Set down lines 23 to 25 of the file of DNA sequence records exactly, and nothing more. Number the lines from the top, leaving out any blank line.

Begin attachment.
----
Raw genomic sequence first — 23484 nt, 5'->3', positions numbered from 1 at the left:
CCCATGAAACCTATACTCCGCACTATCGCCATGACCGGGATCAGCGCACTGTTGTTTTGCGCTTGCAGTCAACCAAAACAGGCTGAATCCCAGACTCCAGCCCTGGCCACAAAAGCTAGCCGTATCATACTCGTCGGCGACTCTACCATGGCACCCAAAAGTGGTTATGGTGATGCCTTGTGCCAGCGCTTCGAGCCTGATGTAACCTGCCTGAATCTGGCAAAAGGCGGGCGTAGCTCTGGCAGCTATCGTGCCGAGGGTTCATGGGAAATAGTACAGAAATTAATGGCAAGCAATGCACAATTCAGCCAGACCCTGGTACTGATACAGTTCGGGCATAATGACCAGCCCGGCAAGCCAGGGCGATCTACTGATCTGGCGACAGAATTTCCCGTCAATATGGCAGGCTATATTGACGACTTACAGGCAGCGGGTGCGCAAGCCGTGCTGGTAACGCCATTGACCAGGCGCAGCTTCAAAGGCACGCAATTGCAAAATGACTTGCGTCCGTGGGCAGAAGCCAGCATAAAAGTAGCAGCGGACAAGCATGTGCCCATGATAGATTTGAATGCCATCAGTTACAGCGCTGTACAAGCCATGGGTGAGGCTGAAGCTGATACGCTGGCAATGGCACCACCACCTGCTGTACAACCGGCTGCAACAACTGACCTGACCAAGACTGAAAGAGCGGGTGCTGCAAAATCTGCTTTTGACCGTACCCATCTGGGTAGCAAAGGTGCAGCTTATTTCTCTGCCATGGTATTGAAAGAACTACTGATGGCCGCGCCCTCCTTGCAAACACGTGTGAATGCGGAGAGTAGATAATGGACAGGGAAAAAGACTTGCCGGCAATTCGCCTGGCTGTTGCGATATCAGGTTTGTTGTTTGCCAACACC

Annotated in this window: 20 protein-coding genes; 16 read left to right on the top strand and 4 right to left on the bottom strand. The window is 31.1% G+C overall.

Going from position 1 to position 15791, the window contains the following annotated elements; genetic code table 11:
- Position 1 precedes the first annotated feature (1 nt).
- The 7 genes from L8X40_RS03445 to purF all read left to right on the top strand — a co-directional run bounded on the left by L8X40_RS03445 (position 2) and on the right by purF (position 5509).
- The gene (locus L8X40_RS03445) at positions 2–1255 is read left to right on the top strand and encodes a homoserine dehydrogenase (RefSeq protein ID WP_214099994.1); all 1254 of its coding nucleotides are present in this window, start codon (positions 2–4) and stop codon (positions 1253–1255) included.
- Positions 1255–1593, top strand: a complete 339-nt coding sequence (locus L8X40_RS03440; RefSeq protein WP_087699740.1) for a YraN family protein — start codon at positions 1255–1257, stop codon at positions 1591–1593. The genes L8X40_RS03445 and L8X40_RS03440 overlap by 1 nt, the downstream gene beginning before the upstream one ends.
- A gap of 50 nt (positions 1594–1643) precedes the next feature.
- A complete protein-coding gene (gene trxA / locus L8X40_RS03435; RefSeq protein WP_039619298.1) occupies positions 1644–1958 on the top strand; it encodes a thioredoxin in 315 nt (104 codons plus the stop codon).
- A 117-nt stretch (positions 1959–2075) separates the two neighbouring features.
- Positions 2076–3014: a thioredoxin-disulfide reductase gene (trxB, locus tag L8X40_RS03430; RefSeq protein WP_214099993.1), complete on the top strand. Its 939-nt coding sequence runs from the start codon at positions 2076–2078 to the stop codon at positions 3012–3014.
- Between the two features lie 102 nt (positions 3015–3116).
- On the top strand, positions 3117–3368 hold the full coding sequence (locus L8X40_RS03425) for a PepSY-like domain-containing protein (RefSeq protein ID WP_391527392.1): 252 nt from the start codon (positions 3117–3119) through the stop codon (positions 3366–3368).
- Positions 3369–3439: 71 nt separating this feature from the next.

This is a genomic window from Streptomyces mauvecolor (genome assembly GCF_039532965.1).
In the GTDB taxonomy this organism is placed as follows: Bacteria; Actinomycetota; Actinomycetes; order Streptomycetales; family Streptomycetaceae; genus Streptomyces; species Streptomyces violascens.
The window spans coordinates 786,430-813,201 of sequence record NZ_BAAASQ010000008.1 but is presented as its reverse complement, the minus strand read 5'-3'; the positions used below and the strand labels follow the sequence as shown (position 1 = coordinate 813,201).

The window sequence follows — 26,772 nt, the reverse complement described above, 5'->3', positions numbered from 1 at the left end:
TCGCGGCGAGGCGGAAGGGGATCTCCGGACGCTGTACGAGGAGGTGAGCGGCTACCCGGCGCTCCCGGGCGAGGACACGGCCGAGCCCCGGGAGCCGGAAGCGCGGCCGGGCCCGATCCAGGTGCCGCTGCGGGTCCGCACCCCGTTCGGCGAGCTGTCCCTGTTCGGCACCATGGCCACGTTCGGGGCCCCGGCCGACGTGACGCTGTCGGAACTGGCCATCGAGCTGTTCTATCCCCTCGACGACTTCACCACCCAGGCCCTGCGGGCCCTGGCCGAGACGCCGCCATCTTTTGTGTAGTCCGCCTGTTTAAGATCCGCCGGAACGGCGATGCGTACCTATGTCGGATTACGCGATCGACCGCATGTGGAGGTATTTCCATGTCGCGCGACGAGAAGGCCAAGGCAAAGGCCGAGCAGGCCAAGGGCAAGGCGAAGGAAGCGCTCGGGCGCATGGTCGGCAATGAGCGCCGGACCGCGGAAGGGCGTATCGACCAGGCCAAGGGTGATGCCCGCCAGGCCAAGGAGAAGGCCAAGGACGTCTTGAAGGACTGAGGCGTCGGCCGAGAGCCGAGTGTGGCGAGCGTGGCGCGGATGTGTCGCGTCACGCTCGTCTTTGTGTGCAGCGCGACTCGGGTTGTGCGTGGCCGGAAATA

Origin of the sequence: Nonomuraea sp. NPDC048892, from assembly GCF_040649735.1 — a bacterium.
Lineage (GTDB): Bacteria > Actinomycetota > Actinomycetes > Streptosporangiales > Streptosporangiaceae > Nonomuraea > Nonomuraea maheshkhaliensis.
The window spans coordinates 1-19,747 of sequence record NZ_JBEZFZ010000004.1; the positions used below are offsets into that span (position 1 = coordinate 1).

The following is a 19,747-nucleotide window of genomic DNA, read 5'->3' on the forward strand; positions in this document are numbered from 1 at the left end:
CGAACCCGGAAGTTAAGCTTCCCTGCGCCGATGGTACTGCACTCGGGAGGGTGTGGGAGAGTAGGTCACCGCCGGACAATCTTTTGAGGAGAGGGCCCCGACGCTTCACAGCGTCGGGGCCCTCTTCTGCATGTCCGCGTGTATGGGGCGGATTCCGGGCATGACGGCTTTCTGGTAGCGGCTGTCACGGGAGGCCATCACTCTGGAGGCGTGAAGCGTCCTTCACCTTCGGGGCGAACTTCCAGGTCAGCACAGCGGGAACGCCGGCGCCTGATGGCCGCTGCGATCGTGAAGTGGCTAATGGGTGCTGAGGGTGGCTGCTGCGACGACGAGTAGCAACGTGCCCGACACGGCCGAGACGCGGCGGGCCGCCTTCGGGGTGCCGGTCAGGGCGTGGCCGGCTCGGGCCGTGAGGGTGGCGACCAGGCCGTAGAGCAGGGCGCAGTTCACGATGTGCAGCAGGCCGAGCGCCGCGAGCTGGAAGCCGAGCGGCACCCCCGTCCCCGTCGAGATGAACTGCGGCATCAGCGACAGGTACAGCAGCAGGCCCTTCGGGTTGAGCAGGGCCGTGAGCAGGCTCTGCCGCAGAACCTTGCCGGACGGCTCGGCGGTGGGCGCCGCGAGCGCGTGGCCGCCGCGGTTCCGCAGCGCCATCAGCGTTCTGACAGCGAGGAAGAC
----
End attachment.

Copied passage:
The window spans coordinates 1-19,747 of sequence record NZ_JBEZFZ010000004.1; the positions used below are offsets into that span (position 1 = coordinate 1).

The following is a 19,747-nucleotide window of genomic DNA, read 5'->3' on the forward strand; positions in this document are numbered from 1 at the left end:
CGAACCCGGAAGTTAAGCTTCCCTGCGCCGATGGTACTGCACTCGGGAGGGTGTGGGAGAGTAGGTCACCGCCGGACAATCTTTTGAGGAGAGGGCCCCGACGCTTCACAGCGTCGGGGCCCTCTTCTGCATGTCCGCGTGTATGGGGCGGATTCCGGGCATGACGGCTTTCTGGTAGCGGCTGTCACGGGAGGCCATCACTCTGGAGGCGTGAAGCGTCCTTCACCTTCGGGGCGAACTTCCAGGTCAGCACAGCGGGAACGCCGGCGCCTGATGGCCGCTGCGATCGTGAAGTGGCTAATGGGTGCTGAGGGTGGCTGCTGCGACGACGAGTAGCAACGTGCCCGACACGGCCGAGACGCGGCGGGCCGCCTTCGGGGTGCCGGTCAGGGCGTGGCCGGCTCGGGCCGTGAGGGTGGCGACCAGGCCGTAGAGCAGGGCGCAGTTCACGATGTGCAGCAGGCCGAGCGCCGCGAGCTGGAAGCCGAGCGGCACCCCCGTCCCCGTCGAGATGAACTGCGGCATCAGCGACAGGTACAGCAGCAGGCCCTTCGGGTTGAGCAGGGCCGTGAGCAGGCTCTGCCGCAGAACCTTGCCGGACGGCTCGGCGGTGGGCGCCGCGAGCGCGTGGCCGCCGCGGTTCCGCAGCGCCATCAGCGTTCTGACAGCGAGGAAGAC